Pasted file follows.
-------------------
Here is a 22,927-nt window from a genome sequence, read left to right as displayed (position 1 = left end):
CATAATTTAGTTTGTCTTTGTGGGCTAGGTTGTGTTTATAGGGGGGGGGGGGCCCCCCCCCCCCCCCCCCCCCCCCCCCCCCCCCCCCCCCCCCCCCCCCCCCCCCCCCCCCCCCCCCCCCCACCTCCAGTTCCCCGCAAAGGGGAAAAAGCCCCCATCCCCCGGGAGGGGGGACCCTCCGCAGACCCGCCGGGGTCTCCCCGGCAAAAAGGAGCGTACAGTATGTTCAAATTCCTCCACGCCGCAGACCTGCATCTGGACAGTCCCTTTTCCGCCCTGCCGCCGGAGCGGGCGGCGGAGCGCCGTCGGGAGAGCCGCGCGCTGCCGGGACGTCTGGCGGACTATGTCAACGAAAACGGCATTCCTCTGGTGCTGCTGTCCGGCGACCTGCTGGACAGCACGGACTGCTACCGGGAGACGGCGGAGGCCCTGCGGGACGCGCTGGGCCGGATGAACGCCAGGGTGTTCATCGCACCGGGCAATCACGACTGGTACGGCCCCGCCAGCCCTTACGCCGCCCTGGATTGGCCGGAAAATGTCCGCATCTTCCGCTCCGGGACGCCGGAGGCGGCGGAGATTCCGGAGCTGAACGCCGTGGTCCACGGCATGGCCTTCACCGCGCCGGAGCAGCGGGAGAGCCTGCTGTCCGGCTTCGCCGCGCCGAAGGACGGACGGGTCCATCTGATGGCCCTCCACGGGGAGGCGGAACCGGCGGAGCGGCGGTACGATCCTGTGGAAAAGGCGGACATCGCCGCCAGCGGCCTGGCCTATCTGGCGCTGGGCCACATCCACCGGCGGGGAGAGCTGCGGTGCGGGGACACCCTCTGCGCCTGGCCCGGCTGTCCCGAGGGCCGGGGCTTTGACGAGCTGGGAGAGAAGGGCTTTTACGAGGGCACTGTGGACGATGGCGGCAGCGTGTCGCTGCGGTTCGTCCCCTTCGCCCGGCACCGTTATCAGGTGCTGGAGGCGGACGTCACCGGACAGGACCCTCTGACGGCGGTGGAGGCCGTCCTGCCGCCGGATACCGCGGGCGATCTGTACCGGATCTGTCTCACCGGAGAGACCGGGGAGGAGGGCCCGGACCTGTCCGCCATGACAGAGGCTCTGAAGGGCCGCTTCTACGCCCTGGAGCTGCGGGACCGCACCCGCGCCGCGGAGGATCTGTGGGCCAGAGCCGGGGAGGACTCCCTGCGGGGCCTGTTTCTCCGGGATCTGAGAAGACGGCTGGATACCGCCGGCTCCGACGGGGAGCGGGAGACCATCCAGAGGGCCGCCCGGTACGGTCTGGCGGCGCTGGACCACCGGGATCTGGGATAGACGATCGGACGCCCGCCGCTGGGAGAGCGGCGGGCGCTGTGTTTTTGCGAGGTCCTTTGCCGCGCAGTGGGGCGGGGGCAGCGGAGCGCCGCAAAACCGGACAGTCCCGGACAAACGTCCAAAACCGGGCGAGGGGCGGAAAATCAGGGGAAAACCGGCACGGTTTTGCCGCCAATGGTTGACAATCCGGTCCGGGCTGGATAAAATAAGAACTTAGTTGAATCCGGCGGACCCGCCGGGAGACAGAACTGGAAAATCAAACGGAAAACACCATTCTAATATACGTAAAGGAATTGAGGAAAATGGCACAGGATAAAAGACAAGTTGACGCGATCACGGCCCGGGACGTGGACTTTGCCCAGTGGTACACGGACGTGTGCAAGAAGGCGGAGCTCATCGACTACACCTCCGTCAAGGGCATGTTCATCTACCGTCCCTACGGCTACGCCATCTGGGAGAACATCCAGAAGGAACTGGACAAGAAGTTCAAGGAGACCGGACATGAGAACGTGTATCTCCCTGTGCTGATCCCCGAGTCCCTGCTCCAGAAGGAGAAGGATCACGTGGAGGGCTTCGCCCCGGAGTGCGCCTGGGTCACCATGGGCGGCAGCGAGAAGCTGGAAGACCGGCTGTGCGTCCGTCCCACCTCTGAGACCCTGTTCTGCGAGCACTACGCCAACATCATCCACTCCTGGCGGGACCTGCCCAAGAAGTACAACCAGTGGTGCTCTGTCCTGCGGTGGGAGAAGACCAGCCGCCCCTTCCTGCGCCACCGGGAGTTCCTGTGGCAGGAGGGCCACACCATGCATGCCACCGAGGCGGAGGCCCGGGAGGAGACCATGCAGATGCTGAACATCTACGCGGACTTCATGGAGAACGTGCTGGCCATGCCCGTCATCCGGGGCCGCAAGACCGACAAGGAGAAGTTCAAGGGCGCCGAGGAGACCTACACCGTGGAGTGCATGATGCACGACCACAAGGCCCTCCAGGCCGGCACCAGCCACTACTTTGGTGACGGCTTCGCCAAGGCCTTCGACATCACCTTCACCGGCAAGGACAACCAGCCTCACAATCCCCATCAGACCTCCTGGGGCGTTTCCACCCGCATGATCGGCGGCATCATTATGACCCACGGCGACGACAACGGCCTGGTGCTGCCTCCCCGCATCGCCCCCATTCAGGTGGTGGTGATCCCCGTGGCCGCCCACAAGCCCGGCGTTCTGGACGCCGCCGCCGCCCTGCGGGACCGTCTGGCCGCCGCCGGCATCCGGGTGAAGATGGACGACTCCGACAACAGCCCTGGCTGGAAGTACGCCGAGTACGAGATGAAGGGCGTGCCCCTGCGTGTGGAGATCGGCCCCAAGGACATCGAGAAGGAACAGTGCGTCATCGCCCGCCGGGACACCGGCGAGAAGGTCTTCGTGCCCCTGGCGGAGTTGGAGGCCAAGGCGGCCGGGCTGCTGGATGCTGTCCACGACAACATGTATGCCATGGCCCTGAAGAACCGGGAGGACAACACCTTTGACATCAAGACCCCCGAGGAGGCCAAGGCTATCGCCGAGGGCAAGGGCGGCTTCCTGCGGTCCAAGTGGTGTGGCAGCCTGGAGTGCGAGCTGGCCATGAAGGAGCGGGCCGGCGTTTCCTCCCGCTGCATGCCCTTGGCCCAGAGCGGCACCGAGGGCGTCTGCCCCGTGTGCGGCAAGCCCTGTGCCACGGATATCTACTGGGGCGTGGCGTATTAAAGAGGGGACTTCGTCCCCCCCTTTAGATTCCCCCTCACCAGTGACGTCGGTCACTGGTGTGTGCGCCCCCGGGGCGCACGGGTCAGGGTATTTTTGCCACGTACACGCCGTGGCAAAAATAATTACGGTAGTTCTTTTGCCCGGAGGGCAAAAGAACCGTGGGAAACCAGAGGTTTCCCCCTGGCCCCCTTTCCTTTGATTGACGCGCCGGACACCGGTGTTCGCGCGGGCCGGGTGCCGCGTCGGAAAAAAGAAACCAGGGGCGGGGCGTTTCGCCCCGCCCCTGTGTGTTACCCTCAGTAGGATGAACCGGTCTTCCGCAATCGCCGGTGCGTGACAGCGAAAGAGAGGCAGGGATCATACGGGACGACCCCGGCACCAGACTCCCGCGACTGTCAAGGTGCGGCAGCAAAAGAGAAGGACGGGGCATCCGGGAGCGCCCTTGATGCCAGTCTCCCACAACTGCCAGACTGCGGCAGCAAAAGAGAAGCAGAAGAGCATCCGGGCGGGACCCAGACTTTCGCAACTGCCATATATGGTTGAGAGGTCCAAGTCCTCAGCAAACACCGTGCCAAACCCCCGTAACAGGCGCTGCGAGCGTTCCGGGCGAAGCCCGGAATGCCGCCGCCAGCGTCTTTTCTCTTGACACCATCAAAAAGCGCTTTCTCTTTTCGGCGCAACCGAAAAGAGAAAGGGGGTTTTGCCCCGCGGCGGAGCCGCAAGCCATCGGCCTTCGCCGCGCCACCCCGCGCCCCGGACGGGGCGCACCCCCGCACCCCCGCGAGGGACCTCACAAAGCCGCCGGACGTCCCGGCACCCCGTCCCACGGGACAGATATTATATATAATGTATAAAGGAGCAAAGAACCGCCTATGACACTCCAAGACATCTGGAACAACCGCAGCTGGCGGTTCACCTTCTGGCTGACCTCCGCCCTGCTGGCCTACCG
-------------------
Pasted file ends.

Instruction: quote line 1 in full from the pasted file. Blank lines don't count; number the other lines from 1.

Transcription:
Here is a 22,927-nt window from a genome sequence, read left to right as displayed (position 1 = left end):